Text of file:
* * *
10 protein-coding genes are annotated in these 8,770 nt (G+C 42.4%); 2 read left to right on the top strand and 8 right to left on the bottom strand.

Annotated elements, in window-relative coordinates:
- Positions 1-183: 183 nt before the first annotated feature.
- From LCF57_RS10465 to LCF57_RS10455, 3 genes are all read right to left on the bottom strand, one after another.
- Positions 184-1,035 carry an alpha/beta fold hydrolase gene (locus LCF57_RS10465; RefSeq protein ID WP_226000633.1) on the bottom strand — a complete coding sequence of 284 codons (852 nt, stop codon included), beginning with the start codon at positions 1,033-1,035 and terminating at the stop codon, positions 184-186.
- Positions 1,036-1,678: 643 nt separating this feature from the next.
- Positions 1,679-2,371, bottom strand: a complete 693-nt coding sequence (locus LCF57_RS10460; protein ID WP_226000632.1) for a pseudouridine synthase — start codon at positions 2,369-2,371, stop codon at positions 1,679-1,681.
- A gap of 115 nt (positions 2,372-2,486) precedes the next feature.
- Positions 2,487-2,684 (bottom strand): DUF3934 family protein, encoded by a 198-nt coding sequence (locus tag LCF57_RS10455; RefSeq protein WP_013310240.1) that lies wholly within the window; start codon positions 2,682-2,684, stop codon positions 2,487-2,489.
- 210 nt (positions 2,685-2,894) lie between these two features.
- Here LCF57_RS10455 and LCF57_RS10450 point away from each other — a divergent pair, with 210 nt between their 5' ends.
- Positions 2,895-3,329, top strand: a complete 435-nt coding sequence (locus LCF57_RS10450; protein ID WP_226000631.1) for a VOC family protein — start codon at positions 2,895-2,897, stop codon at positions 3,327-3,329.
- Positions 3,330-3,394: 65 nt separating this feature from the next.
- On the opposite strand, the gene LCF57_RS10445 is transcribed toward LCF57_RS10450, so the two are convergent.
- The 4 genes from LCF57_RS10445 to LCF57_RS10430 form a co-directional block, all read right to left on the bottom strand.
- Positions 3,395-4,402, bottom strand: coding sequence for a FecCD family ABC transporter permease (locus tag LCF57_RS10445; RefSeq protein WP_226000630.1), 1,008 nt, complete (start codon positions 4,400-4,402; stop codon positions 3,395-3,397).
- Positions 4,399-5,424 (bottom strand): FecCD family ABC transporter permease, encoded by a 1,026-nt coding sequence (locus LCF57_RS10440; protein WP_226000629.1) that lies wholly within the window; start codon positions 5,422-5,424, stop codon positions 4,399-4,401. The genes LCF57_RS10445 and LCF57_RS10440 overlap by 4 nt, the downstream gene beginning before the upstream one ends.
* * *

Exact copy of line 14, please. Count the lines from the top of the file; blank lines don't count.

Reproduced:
- On the opposite strand, the gene LCF57_RS10445 is transcribed toward LCF57_RS10450, so the two are convergent.